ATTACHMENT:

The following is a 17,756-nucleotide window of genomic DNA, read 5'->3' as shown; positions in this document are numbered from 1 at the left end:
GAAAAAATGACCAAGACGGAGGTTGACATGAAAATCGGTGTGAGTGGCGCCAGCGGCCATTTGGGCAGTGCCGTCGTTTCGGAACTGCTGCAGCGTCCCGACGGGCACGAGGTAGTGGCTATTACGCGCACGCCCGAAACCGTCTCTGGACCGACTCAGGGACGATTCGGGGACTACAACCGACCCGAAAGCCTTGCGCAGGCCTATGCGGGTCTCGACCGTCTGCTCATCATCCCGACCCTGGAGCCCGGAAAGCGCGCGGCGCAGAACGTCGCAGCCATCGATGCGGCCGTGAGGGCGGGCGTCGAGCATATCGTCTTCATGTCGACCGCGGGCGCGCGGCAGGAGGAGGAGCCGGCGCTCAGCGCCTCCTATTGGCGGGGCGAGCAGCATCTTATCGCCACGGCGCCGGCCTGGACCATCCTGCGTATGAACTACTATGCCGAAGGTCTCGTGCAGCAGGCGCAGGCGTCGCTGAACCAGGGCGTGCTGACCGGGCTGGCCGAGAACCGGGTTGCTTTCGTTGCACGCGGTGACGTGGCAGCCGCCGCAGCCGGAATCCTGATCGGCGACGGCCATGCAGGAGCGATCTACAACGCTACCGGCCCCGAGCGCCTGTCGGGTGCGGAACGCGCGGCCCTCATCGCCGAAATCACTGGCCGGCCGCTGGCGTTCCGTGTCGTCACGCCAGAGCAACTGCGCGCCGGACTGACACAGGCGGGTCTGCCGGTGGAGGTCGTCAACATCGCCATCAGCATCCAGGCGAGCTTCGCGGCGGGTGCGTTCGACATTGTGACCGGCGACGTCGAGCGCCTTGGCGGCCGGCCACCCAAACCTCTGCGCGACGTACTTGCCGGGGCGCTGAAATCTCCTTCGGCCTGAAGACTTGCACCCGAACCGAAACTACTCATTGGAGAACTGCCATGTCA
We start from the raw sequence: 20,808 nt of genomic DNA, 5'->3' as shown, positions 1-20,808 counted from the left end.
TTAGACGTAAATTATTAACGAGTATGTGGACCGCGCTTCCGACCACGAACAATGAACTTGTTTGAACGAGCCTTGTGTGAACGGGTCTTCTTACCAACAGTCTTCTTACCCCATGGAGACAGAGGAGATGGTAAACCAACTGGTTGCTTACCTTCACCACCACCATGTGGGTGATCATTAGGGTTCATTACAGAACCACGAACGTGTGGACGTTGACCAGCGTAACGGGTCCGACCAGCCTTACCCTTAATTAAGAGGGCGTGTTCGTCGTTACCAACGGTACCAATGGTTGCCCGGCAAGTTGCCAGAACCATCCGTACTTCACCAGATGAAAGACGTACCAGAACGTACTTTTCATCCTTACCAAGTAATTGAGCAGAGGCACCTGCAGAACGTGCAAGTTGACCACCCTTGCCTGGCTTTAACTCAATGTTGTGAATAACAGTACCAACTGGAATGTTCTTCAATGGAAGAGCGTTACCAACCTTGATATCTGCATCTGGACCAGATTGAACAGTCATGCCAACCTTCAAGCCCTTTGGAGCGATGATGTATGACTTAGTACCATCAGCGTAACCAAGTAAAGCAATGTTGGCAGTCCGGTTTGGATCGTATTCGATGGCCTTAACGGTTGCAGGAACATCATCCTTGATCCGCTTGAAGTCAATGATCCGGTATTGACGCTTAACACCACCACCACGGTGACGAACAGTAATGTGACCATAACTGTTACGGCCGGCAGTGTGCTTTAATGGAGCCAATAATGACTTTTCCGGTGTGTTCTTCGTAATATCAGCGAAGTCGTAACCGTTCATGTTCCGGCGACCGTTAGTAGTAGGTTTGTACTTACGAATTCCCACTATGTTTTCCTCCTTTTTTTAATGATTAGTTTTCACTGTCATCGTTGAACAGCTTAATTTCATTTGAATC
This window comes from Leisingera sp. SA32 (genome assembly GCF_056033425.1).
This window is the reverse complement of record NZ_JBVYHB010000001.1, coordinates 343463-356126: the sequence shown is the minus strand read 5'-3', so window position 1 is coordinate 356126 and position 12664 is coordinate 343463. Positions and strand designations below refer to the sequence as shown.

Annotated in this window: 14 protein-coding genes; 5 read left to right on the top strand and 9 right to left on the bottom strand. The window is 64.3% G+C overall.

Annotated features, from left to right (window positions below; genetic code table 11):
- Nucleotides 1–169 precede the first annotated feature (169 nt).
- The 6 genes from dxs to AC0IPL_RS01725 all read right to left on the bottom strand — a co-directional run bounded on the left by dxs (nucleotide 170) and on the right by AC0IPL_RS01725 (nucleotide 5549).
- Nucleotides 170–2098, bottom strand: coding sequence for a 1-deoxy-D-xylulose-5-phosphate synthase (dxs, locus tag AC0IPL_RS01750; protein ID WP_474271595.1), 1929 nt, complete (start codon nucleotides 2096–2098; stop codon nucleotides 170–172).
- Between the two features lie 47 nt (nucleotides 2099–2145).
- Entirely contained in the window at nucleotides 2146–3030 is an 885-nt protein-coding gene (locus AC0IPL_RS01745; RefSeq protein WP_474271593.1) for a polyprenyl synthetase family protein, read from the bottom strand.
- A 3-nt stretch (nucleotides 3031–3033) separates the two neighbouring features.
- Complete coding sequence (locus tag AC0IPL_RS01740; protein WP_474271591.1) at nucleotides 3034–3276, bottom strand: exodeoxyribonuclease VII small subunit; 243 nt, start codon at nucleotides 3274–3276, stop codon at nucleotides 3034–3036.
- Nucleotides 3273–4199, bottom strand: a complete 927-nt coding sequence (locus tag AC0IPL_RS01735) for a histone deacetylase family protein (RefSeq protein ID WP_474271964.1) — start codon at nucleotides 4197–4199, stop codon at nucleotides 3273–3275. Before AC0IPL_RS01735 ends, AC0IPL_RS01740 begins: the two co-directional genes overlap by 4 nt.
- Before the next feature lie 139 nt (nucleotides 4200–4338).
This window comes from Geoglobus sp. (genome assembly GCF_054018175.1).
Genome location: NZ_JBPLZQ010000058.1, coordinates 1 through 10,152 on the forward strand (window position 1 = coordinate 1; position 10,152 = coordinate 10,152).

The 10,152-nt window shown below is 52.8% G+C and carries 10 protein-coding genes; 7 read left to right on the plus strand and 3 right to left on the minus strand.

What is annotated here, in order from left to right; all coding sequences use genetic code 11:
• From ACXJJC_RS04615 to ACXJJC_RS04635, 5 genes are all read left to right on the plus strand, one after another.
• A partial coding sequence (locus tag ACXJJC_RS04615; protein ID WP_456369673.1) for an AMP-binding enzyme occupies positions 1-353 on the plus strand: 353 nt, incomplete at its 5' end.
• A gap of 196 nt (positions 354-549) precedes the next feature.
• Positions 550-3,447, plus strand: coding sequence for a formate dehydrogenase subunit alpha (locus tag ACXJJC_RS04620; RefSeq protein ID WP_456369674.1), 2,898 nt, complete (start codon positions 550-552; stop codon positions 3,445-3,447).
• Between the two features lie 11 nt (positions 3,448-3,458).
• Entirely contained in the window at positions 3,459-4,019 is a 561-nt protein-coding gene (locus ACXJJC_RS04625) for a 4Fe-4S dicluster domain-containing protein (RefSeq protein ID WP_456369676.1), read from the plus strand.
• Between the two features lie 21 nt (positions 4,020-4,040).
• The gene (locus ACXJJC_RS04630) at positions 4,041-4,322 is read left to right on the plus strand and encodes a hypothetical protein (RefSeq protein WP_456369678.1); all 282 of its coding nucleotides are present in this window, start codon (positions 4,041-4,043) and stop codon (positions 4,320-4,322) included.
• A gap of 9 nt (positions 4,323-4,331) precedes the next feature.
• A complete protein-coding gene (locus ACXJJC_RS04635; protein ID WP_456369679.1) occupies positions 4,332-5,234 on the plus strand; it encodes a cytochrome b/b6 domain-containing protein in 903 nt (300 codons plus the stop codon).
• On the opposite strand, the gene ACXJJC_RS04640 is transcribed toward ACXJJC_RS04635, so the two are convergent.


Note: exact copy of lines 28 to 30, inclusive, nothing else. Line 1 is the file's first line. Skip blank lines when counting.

• Between the two features lie 21 nt (positions 4,020-4,040).
• The gene (locus ACXJJC_RS04630) at positions 4,041-4,322 is read left to right on the plus strand and encodes a hypothetical protein (RefSeq protein WP_456369678.1); all 282 of its coding nucleotides are present in this window, start codon (positions 4,041-4,043) and stop codon (positions 4,320-4,322) included.
• A gap of 9 nt (positions 4,323-4,331) precedes the next feature.